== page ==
BEIJING, March 5 (Xinhua) -- China hopes to increase its total foreign trade volume by around 8 percent amid slow world economic recovery and rising trade protectionism, according to a report submitted to the country's parliament on Tuesday.
The targeted foreign trade growth for the world's second-largest economy is higher than last year's real growth but still below the 10-percent target set for 2012.
"China's export prospects remain grim," said the report on a draft plan for 2013 national economic and social development, drafted by the National Development and Reform Commission (NDRC) and given to the first session of the 12th National People's Congress (NPC).
"World economic growth will continue to be slow. The overall demand of major economies will remain weak. All forms of protectionism are clearly reasserting themselves," according to the report.
Due to economic woes in the European Union, the United States and other major trading partners, China saw its foreign trade increase 6.2 percent to 3.87 trillion U.S. dollars in 2012, with a trade surplus of 231.1 billion U.S. dollars.
Last year's foreign trade growth was considerably lower than the 10-percent growth previously targeted by the government.
Fan Gang, an economist and former advisor to China's central bank, said the country's single-digit growth in foreign trade last year should not be interpreted as a long-term trend.
"China still has great potential to boost exports' contribution to GDP growth," Fan said.
Although exports growth slowed markedly to 7.9 percent in 2012 from 20.3 percent in 2011, a 2.05-trillion-U.S.-dollar export volume secured China's position as the world's largest exporter. Also, imports added just 4.3 percent last year, compared with a 24.9-percent increase in 2011, making China the world's second-largest importer.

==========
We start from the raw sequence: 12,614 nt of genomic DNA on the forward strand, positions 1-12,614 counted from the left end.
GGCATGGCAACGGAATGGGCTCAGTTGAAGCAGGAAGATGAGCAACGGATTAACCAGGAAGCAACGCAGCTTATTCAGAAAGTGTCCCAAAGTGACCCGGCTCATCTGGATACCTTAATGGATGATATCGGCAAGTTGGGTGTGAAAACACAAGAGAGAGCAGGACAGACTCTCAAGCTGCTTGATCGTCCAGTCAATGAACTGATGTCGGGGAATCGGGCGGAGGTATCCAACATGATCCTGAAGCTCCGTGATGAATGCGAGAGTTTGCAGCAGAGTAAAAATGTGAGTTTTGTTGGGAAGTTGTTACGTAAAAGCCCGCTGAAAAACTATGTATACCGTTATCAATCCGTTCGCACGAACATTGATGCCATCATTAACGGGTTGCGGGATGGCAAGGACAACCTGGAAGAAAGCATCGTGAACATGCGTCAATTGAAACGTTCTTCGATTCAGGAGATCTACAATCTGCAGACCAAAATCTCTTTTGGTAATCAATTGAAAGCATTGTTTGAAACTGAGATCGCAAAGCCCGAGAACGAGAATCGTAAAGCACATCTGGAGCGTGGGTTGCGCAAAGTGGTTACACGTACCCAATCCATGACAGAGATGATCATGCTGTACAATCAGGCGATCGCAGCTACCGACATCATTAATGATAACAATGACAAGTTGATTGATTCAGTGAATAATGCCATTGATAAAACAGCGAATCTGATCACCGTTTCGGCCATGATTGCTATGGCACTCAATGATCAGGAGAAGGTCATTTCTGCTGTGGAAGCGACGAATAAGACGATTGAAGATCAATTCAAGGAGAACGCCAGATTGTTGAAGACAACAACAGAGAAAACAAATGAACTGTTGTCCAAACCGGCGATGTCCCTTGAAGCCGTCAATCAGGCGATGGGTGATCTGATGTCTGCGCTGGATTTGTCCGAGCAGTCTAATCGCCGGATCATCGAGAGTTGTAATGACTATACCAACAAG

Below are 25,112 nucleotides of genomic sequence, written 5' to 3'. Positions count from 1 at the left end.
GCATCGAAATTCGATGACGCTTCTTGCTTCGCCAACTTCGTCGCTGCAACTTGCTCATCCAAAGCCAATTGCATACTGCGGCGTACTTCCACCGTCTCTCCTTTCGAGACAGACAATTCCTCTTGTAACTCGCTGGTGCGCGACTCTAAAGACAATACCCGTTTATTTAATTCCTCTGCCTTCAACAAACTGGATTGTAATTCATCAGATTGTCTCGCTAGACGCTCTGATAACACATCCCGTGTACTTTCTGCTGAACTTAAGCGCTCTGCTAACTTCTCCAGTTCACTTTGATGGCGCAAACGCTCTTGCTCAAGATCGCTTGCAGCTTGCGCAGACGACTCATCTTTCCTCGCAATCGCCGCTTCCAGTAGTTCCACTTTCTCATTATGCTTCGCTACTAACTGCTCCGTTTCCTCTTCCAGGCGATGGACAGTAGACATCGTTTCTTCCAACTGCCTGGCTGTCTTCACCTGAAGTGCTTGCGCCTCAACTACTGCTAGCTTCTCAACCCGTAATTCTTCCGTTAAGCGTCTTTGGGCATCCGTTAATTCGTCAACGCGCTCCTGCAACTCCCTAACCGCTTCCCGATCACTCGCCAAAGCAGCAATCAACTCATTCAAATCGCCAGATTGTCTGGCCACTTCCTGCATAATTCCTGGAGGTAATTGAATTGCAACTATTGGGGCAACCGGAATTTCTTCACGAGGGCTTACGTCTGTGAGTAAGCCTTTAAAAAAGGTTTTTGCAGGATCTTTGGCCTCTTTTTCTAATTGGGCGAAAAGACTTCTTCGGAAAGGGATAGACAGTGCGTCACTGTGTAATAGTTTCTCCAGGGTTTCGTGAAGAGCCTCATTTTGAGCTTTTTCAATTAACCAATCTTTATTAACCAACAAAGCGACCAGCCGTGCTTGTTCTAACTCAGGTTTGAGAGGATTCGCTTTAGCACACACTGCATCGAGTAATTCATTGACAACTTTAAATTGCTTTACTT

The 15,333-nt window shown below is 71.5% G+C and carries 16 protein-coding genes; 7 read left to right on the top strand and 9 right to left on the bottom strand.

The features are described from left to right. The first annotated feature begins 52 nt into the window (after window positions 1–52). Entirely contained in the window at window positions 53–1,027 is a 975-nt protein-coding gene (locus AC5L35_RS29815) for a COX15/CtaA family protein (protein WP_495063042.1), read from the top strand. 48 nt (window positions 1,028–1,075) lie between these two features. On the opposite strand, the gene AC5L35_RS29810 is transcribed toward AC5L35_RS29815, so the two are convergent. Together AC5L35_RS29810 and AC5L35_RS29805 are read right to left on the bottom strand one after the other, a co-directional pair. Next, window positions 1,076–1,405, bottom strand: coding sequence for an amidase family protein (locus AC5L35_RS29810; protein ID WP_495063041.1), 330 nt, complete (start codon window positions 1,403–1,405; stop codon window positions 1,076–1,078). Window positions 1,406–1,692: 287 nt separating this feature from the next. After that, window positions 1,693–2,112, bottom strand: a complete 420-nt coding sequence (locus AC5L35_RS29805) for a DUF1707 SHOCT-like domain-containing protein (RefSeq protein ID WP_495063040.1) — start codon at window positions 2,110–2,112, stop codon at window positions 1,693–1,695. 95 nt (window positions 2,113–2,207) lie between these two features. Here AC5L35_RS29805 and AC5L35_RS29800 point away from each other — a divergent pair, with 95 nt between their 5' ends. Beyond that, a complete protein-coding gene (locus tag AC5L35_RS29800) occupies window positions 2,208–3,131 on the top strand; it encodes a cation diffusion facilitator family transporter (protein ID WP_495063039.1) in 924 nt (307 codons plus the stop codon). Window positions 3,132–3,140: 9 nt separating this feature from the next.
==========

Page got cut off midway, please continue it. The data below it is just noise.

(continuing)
Zhang Liqun, an analyst from the Development Research Center of the State Council, China's cabinet, said he expects exports to increase 10 percent this year amid a better external environment.
"Positive factors are building up as China looks for new competitive advantages," Zhang said.
As the world economic structure will continue to change, the report noted, the government must implement a more active opening-up strategy and quickly create new competitive advantages, stabilize and expand China's share in the international market, and further improve its open economy.
According to the report, China will accelerate the development of trade in services, further improve the foreign investment utilization structure and steadily increase China's outward investment.
China attracted 111.7 billion U.S. dollars in foreign direct investment (FDI) in non-financial sectors last year, down 3.7 percent year on year, while the country's non-financial outward direct investment (ODI) surged 28.6 percent to 77.2 billion U.S. dollars last year.
Non-financial FDI is expected to rise 1.2 percent to 113 billion U.S. dollars in 2013, and China's non-financial ODI is forecast to jump 15 percent to 88.7 billion U.S. dollars this year, according to the report.